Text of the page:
Hey guys, have you ever stopped to think about what kind of environment your prostate would like most? Probably not, right? Well, now is your chance and here are some suggestions to help optimize the environment where that organ calls home.

Where is it and what does it do?

The prostate organ is a gland that produces and secretes fluid to nourish and transport sperm. It is a part of the uro-genital system, functionally located between the bladder and the penis, and wrapping around the urethra. Since the prostate shares its environment with several other organs, it can be quite susceptible and impacted by infections, circulation issues, nerve damage, and trauma directly or indirectly.

How would I know I have a prostate problem?

Issues with the prostate commonly present with symptoms affecting urination or ejaculation. However, it is also common to have symptoms extend beyond urinary and sexual dysfunction to more broadly manifest as pain in the lower back, pelvis and hips, or affect bowel movements. All of which can have a significant detriment to quality of life.

Should I be worried?

Fear of cancer is usually the biggest worry for those that experience prostate related issues. It remains the number one cancer that affects men. With the help of early detection initiatives,  improved testing measures and better treatment options, the death rate associated with prostate cancer has been declining over the past 20 years. As awareness and scientific advancements continue, we should hopefully see a longer life expectancy of those that do develop prostate cancer.

Cancer is not the only cause of prostate issues though. Other prostate related disorders continue to be prevalent and can greatly affect quality of life and overall health.

The good news is that all prostate problems, not just prostate cancer, have a better prognosis when detected and treated early. There are also ways to help prevent or delay onset of issues that can be implemented at almost any age.

What factors influence prostate health?

The blood circulation in the lower abdomen is greatly associated with movement of our legs and is negatively impacted by sedentary lifestyles. Additionally, excess mass around the midline and in the lower abdomen places an increased strain on circulation moving through the hip and groin. Pull or strain in the lower back from excess mass or injury can also negatively impact nerve communication with the organs of the lower abdomen. Therefore, the following lifestyle changes can be made to improve circulation and nerve communication to the prostate:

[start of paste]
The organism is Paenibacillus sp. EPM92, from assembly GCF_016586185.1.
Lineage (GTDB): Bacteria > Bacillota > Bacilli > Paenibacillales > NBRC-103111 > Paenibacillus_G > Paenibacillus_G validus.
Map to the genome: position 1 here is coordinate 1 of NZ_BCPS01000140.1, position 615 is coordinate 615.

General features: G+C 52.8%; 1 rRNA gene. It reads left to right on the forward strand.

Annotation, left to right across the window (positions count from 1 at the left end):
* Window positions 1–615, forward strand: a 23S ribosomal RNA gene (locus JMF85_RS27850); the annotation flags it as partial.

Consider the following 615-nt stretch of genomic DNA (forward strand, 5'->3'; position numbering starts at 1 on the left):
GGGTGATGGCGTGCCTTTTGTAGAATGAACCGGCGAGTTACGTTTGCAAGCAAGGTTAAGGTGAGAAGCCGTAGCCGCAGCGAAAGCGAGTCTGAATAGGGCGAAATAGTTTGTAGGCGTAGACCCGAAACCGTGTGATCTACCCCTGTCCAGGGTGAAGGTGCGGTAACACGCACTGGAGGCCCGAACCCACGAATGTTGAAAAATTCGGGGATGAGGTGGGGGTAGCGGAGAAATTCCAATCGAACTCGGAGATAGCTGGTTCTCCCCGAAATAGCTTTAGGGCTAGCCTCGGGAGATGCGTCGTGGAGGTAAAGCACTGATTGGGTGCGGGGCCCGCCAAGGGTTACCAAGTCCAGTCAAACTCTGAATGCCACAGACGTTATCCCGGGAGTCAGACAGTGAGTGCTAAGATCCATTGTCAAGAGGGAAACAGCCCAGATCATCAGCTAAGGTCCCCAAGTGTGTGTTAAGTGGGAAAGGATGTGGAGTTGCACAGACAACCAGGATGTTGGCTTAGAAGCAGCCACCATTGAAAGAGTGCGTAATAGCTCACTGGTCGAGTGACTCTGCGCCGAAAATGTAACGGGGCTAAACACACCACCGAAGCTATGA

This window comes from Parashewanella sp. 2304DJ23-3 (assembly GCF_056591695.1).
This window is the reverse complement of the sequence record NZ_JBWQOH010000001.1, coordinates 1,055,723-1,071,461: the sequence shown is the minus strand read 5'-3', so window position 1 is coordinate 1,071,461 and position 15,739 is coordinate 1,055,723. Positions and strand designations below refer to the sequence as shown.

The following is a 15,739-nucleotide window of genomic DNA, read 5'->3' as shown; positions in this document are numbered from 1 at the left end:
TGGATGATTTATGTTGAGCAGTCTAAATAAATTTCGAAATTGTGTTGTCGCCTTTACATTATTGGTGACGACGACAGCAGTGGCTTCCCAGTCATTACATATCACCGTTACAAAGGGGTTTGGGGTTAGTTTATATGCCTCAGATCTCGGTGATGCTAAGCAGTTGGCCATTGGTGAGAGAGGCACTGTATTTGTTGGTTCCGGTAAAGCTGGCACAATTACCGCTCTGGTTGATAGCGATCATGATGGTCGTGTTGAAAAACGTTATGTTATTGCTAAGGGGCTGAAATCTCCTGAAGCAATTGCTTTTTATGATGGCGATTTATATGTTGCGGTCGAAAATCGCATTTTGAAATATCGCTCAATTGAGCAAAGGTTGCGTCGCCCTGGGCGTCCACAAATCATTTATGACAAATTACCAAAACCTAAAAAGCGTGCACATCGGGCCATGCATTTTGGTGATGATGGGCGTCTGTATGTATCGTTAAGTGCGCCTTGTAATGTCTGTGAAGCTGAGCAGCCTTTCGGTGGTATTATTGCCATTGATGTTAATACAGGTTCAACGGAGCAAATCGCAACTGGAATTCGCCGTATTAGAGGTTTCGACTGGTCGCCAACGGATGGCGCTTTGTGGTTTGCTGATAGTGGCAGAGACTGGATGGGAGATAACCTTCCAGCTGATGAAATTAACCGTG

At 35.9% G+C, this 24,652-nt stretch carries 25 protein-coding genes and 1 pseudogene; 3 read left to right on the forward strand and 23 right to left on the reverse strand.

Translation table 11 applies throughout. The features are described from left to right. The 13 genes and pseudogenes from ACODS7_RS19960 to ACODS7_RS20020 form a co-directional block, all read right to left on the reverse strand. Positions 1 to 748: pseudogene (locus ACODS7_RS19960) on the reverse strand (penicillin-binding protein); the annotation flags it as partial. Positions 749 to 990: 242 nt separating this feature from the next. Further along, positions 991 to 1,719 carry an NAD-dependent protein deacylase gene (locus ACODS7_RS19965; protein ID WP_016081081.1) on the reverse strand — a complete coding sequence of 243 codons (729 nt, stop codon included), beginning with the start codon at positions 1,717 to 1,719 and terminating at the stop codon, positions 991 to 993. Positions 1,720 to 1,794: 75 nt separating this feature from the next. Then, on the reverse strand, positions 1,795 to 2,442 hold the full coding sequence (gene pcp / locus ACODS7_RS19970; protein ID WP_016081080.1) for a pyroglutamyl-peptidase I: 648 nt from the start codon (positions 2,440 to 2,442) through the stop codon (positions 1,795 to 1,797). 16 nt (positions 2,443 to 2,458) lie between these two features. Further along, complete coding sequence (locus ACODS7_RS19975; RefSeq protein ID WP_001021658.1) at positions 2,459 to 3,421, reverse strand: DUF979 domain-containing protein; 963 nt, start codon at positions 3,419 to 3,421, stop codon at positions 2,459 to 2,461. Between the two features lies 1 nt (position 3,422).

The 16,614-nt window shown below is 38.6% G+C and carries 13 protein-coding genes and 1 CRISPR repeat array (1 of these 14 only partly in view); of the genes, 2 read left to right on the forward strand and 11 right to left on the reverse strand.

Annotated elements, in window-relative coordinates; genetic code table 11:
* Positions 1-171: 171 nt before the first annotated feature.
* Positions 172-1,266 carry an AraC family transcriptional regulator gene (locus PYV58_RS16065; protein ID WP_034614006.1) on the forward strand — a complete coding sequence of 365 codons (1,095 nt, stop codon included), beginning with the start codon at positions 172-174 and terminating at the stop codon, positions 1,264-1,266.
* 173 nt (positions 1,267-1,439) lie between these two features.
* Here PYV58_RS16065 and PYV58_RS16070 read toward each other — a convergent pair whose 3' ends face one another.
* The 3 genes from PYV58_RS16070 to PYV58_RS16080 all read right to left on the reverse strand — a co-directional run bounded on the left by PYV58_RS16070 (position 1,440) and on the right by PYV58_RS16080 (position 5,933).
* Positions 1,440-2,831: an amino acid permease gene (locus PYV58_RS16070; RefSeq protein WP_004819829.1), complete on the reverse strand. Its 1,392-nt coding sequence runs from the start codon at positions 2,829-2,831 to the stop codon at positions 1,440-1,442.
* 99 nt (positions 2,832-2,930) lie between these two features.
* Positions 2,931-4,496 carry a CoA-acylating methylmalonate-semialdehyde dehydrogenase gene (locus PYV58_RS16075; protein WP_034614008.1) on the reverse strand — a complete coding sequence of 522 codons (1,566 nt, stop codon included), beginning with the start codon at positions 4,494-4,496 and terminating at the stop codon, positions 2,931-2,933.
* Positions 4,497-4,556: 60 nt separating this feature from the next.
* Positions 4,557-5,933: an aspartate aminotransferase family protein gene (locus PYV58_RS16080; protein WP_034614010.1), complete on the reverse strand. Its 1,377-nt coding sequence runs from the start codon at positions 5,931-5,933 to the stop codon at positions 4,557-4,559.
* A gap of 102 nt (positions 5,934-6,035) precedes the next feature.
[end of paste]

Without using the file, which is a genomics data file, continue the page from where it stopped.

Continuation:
• Sit less – if your work requires that you are seated, get up and move whenever possible, and when you are at home, refrain from sitting as much as possible.
  • Elevating your legs higher than the level of the heart for 15 minutes at the end of the day can help improve circulation in and out of the legs and lower abdomen.
  • Reduce excess visceral mass of the waist area – this can be challenging and not only addressed through diet and exercise, coaching, counselling and other support options are available
  • Treatment for lower back, hip or pelvis injury and pain – this can be with acupuncture, physiotherapy, chiropractic, registered massage therapy and other interventions

In the case of the prostate gland, circulation not only refers to blood movement but also to fluid. This includes both seminal fluid and urine. The prostate is functionally positioned between the bladder and penis. Swelling or blockage of the prostate can affect both the release of urine and ejaculate. Similarly, the unobstructed flow of urine and ejaculate is important for the prostate. Infections of any kind to the uro-genital system can cause inflammation to the prostate or affect its function, they should not be ignored.

So guys, if you have been experiencing some changes to urinary flow, or a lower back pain that you are not sure where it came from and it hasn’t resolved, or changes to your ejaculate or erectile ability, it is time to get these things checked out. Early detection is key.